What parents need to know
Parents Need to Know
Parents need to know that Hilary T. Smith's intense and beautiful debut, Wild Awake, depicts a teen girl's descent into despair and mania after learning the circumstances of her older sister's death. The central character faces extreme emotional pain with little support, and acts out in disturbing ways, including manic behavior, and use of pot, alcohol, and pills to mask her grief. Another character suffers from severe paranoia and must be medicated to function safely. Two teens in a loving relationship engage in sexual activity, but there are no graphic descriptions of sex. There are, however, details about horrific violence, including blood and assault. And there's some strong language ("s--t," "f--k," "piss," "bitch," "ass").
What's the story?
Kiri is a passionate musician, who spends most of her time practicing piano in preparation for an upcoming competitive Showcase, and jamming with her bandmate, Lucas, to get ready for a Battle of the Bands competition. While Kiri's parents are away on an extended vacation, she gets a call from someone named Doug, who says he is holding possessions that belonged to Sukey, Kiri's sister, who Kiri believes died in a car accident. Kiri adored her sister and immediately sets off on her bike to retrieve Sukey's effects. Kiri then learns that her parents have kept secret the real story of Sukey's death. The information she receives sends Kiri into a spiral of pain, drugs, and a desperate need for understanding and solace.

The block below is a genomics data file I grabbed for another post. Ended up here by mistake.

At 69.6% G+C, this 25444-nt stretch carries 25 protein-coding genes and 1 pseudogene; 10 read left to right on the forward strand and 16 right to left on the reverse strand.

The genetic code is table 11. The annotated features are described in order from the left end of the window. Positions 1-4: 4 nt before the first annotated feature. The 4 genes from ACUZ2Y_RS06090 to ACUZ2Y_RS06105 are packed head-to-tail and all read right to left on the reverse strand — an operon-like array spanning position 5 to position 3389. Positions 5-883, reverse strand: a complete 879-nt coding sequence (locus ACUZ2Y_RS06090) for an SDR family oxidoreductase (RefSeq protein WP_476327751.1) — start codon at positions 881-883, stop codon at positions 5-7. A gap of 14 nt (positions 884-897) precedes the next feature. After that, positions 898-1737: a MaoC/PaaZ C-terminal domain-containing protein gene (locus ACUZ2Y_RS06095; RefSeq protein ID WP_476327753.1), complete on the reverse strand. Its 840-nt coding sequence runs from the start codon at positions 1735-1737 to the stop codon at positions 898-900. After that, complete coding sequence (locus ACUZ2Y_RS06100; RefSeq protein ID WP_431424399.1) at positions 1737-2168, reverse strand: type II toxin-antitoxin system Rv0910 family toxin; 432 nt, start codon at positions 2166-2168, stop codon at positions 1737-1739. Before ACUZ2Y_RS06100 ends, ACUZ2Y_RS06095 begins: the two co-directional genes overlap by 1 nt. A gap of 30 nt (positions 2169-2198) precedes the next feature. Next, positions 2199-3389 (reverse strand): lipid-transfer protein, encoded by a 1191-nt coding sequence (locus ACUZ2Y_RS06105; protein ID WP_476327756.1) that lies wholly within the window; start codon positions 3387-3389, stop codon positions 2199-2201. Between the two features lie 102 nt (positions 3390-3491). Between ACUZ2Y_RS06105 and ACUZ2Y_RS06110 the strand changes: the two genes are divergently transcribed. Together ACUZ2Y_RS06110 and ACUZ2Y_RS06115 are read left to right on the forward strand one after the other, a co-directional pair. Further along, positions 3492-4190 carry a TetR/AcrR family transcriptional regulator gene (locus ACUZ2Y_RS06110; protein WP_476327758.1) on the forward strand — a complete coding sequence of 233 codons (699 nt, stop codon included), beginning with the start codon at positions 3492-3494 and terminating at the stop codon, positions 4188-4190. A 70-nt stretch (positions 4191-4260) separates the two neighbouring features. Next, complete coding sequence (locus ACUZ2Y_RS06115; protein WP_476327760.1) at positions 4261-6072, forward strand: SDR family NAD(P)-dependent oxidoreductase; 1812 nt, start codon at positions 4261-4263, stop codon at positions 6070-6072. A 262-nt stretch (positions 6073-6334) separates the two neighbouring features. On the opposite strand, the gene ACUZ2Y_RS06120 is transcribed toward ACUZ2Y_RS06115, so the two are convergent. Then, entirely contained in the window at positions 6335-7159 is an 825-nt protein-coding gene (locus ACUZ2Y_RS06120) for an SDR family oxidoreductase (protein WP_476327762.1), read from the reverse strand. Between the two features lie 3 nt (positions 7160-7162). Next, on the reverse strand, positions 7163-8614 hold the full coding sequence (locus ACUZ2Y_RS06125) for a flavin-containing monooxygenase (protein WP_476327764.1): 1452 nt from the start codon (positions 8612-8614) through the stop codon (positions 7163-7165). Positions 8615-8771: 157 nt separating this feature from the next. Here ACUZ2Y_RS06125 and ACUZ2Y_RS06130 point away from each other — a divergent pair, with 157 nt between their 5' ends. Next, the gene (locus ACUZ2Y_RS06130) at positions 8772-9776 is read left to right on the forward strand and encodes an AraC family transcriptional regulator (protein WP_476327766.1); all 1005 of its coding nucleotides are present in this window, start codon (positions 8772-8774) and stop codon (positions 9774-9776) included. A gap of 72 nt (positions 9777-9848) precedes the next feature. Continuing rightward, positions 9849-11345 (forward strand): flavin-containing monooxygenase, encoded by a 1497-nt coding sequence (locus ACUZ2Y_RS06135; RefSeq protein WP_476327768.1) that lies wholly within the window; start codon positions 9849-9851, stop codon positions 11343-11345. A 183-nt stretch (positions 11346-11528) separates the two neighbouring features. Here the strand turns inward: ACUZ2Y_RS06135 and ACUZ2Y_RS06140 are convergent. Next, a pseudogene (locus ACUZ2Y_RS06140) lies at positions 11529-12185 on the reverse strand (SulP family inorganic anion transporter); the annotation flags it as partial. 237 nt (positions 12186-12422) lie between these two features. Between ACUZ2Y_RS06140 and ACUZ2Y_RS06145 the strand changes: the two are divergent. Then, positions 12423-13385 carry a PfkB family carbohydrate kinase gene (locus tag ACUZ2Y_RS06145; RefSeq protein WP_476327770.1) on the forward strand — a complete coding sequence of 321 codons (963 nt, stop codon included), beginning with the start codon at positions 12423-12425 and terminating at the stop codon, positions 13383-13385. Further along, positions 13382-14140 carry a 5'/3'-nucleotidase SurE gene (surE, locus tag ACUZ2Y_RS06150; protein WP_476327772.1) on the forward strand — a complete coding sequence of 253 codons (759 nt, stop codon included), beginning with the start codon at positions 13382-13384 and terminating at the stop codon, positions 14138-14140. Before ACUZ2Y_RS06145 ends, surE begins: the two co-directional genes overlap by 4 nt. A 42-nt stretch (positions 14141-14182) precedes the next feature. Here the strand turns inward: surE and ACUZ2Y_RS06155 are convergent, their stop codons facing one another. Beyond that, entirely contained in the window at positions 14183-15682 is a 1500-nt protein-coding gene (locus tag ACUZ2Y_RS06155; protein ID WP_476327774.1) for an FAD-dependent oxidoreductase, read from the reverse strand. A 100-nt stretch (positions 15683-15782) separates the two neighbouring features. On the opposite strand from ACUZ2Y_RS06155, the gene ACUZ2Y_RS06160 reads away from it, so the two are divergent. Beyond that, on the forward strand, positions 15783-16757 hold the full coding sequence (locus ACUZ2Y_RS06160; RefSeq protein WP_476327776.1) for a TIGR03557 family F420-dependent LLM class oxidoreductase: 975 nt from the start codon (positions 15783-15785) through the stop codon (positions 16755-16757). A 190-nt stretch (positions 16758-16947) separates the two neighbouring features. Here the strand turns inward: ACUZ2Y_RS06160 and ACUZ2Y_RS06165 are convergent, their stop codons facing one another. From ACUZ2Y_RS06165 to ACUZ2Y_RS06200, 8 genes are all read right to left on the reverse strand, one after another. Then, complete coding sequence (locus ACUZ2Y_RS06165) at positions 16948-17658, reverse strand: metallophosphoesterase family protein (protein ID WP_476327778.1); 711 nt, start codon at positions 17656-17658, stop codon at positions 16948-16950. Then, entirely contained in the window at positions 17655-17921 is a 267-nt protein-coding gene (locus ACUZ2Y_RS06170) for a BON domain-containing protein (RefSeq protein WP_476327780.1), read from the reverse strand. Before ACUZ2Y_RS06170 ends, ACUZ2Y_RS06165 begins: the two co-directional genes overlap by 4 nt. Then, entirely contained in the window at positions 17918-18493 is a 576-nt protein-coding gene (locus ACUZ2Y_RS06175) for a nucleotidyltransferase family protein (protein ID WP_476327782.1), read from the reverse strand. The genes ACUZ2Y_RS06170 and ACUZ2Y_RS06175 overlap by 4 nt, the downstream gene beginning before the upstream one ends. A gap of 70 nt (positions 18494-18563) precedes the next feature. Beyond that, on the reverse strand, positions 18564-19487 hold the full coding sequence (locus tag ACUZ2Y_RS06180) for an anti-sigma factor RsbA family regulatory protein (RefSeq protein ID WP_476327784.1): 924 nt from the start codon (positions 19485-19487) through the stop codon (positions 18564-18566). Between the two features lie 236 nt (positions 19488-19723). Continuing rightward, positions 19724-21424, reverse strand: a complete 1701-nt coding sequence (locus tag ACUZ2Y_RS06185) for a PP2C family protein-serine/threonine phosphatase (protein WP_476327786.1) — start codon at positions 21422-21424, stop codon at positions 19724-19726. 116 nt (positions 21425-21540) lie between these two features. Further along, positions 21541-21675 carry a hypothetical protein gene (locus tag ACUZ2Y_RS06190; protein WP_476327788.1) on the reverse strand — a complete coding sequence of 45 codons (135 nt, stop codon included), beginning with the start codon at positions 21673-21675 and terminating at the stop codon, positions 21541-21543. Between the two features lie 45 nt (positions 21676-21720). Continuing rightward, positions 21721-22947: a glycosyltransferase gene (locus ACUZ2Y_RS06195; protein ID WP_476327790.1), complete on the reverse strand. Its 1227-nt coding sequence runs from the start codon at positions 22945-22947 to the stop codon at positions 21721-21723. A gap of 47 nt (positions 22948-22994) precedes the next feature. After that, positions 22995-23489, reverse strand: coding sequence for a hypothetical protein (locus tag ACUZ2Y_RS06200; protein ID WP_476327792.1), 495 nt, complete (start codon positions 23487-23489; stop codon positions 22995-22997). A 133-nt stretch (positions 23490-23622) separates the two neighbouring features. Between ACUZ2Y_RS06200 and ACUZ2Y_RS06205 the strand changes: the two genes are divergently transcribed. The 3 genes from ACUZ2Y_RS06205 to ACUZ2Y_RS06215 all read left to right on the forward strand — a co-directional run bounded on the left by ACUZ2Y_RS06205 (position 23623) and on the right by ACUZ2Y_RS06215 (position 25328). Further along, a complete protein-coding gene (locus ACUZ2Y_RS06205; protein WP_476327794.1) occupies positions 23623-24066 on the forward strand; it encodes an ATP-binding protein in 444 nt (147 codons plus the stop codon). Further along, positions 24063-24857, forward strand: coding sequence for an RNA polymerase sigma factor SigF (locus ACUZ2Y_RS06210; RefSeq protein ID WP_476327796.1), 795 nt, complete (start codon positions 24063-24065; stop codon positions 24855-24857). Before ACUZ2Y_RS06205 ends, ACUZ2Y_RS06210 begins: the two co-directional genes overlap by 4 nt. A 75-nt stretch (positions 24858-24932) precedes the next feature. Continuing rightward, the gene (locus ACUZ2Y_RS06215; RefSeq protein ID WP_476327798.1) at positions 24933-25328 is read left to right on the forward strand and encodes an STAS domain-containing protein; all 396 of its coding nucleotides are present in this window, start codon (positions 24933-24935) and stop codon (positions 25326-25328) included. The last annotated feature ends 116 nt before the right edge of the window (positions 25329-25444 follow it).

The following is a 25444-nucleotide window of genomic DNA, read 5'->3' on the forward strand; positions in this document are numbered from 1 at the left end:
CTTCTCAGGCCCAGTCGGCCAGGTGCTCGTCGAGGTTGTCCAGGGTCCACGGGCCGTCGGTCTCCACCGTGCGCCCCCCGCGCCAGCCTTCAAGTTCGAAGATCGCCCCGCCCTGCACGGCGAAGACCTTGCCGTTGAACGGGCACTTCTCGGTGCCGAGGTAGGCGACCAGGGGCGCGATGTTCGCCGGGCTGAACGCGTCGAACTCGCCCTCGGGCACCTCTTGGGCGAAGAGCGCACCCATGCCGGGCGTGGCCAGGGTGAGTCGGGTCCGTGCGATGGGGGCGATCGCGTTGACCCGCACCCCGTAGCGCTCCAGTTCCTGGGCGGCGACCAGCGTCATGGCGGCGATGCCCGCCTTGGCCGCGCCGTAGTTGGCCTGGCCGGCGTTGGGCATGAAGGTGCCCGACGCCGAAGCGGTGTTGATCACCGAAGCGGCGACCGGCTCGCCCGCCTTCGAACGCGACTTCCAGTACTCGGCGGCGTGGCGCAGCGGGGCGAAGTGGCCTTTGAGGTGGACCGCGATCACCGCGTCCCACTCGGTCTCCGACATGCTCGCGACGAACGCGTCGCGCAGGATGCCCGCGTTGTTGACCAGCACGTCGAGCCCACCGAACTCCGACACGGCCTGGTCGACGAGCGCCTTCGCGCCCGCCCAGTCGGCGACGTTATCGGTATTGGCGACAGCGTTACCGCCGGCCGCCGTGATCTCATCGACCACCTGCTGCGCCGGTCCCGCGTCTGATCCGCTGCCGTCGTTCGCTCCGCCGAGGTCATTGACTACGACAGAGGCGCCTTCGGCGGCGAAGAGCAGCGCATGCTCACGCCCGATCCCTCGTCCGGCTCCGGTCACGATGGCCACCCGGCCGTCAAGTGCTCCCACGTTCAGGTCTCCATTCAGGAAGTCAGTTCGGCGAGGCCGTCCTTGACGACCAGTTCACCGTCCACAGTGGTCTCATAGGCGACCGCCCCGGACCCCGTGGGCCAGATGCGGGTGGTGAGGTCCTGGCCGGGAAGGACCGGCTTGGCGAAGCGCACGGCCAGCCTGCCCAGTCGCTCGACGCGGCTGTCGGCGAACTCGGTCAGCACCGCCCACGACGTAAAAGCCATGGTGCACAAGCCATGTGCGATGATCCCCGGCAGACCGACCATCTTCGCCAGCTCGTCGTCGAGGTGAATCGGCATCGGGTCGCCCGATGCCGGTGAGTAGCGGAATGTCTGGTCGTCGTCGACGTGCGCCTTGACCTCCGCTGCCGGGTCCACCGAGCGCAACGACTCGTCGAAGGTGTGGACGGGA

Is it any good?
Kiri's sleeplessness, her drug-induced moods and personality shifts, her struggle to make sense of her sister's life and death are all so palpable, it hurts to read about her. But it's worth the heartache to experience the unfolding of this perfectly paced story, and the blossoming tenderness between the troubled couple of Kiri and Skunk. WILD AWAKE is a beautifully constructed and remarkably well-realized first novel.
Families can talk about...
Families can talk about how Wild Awake compares to other novels that depict mental illness or grief. What others have you read?
Do you think Kiri's parents were right to shield her from the facts about Sukey's death?
What do you think Kiri does after the end of the novel?
|Author:||Hilary T. Smith|
|Topics:||Arts and dance, Brothers and sisters, Friendship, Misfits and underdogs|
|Publication date:||May 28, 2013|
|Number of pages:||375|
|Publisher's recommended age(s):||14 - 17|
|Available on:||Nook, Audiobook (unabridged), Hardback, iBooks, Kindle|